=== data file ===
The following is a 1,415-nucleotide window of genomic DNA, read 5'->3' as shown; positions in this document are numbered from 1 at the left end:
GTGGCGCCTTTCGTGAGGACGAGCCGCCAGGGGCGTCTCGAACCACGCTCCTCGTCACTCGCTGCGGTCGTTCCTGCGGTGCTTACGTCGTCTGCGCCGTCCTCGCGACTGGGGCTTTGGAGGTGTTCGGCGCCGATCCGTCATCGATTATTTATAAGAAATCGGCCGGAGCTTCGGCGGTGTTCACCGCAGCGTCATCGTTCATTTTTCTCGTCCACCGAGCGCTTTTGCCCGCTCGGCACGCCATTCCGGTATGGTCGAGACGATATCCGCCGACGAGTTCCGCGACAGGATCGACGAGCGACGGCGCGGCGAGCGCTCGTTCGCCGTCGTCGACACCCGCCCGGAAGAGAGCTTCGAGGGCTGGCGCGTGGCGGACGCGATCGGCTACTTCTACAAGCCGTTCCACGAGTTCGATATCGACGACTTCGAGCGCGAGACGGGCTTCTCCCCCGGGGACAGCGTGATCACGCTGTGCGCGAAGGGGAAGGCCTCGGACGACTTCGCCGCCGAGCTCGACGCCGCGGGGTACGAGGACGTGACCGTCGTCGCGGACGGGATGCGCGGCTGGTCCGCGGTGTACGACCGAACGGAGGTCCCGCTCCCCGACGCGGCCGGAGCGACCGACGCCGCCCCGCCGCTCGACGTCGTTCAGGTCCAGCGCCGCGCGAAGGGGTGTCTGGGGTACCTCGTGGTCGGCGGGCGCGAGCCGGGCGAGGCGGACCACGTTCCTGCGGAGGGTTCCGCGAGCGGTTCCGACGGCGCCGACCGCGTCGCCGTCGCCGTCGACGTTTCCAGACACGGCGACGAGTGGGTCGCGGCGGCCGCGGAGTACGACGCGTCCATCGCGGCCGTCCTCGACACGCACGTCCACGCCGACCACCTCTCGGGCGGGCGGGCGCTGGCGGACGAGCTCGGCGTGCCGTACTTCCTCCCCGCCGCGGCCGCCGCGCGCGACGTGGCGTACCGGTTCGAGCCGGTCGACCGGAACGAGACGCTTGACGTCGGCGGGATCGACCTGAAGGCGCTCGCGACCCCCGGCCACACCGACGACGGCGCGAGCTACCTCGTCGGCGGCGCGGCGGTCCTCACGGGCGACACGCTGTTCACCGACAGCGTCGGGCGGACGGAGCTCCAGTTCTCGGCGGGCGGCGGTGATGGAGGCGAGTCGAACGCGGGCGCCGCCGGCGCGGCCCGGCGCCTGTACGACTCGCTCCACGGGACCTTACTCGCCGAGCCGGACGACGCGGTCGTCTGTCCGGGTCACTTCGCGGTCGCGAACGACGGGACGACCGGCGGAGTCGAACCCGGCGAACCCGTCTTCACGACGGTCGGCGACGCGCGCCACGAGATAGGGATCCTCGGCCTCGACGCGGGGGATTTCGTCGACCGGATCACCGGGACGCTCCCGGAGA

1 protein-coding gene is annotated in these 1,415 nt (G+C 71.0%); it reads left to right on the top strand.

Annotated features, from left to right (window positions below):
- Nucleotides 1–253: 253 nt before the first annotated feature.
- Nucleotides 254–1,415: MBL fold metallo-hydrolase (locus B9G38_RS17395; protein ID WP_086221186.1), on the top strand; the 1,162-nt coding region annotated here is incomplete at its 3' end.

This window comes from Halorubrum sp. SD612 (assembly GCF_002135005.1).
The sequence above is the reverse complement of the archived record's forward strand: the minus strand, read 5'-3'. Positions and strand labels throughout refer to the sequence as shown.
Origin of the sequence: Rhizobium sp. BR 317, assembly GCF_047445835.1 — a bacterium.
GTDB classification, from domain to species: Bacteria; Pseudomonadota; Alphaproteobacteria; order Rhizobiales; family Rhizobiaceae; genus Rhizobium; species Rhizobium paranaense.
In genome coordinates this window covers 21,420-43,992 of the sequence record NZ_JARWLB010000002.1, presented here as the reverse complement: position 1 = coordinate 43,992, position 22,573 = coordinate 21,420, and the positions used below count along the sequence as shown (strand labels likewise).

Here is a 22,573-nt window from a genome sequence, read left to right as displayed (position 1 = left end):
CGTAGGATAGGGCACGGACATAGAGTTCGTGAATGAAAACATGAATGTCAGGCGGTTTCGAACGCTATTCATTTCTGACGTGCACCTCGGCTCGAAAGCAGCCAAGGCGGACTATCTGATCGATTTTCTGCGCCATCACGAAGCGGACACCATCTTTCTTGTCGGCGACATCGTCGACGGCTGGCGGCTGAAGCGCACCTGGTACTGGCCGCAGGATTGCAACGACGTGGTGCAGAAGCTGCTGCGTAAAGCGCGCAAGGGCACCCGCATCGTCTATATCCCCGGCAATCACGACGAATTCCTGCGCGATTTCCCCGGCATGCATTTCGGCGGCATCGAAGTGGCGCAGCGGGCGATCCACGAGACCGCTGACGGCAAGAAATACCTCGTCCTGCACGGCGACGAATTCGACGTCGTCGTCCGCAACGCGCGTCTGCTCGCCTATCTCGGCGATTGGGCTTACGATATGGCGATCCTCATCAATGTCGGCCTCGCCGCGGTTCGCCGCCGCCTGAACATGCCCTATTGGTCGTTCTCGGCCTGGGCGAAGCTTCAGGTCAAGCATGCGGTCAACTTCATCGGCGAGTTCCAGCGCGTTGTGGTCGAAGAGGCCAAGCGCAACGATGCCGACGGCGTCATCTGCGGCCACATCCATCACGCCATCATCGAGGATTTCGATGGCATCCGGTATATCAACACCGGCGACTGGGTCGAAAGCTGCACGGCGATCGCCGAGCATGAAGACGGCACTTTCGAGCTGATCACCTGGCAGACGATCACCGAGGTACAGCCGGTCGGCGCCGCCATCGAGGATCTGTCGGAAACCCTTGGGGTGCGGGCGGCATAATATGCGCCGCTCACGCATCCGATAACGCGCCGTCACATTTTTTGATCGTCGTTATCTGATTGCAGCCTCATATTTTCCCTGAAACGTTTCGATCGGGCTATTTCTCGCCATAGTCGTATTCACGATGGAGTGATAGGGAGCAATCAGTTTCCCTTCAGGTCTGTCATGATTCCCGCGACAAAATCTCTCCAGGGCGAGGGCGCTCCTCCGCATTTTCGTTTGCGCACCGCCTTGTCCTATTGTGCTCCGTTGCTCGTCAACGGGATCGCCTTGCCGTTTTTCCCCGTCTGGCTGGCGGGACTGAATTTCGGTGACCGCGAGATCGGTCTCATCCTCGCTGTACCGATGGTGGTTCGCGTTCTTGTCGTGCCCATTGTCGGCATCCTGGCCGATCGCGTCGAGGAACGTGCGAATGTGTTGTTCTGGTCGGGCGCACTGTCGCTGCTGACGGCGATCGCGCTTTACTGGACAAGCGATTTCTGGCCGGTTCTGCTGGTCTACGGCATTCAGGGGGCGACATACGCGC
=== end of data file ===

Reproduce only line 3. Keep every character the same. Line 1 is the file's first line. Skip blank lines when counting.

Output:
1 protein-coding gene is annotated in these 1,415 nt (G+C 71.0%); it reads left to right on the top strand.